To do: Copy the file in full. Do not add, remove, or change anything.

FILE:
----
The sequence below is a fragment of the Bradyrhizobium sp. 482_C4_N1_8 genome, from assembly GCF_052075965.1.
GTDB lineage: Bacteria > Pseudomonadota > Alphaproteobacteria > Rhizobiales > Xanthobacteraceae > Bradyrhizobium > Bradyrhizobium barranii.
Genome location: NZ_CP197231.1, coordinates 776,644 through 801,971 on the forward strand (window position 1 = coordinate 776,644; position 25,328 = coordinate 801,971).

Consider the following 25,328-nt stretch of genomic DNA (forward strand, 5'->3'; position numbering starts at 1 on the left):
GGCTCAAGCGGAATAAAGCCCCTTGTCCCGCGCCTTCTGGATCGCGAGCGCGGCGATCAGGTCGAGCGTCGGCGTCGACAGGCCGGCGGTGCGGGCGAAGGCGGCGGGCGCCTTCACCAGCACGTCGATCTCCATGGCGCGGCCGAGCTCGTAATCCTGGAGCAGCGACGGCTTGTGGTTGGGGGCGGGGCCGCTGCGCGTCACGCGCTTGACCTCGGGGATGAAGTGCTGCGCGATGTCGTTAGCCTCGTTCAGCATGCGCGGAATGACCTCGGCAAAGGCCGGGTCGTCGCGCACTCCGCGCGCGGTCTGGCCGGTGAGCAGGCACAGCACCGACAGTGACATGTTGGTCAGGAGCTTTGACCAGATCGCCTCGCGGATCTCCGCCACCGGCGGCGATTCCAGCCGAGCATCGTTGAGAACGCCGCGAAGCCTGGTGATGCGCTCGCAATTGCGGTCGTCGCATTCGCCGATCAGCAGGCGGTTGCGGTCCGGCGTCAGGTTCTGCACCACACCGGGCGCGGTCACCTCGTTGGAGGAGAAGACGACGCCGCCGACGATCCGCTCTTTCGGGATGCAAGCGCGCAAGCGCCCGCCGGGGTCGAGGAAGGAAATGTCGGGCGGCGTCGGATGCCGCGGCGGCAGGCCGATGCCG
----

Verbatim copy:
The sequence below is a fragment of the Bradyrhizobium sp. 482_C4_N1_8 genome, from assembly GCF_052075965.1.
GTDB lineage: Bacteria > Pseudomonadota > Alphaproteobacteria > Rhizobiales > Xanthobacteraceae > Bradyrhizobium > Bradyrhizobium barranii.
Genome location: NZ_CP197231.1, coordinates 776,644 through 801,971 on the forward strand (window position 1 = coordinate 776,644; position 25,328 = coordinate 801,971).

Consider the following 25,328-nt stretch of genomic DNA (forward strand, 5'->3'; position numbering starts at 1 on the left):
GGCTCAAGCGGAATAAAGCCCCTTGTCCCGCGCCTTCTGGATCGCGAGCGCGGCGATCAGGTCGAGCGTCGGCGTCGACAGGCCGGCGGTGCGGGCGAAGGCGGCGGGCGCCTTCACCAGCACGTCGATCTCCATGGCGCGGCCGAGCTCGTAATCCTGGAGCAGCGACGGCTTGTGGTTGGGGGCGGGGCCGCTGCGCGTCACGCGCTTGACCTCGGGGATGAAGTGCTGCGCGATGTCGTTAGCCTCGTTCAGCATGCGCGGAATGACCTCGGCAAAGGCCGGGTCGTCGCGCACTCCGCGCGCGGTCTGGCCGGTGAGCAGGCACAGCACCGACAGTGACATGTTGGTCAGGAGCTTTGACCAGATCGCCTCGCGGATCTCCGCCACCGGCGGCGATTCCAGCCGAGCATCGTTGAGAACGCCGCGAAGCCTGGTGATGCGCTCGCAATTGCGGTCGTCGCATTCGCCGATCAGCAGGCGGTTGCGGTCCGGCGTCAGGTTCTGCACCACACCGGGCGCGGTCACCTCGTTGGAGGAGAAGACGACGCCGCCGACGATCCGCTCTTTCGGGATGCAAGCGCGCAAGCGCCCGCCGGGGTCGAGGAAGGAAATGTCGGGCGGCGTCGGATGCCGCGGCGGCAGGCCGATGCCG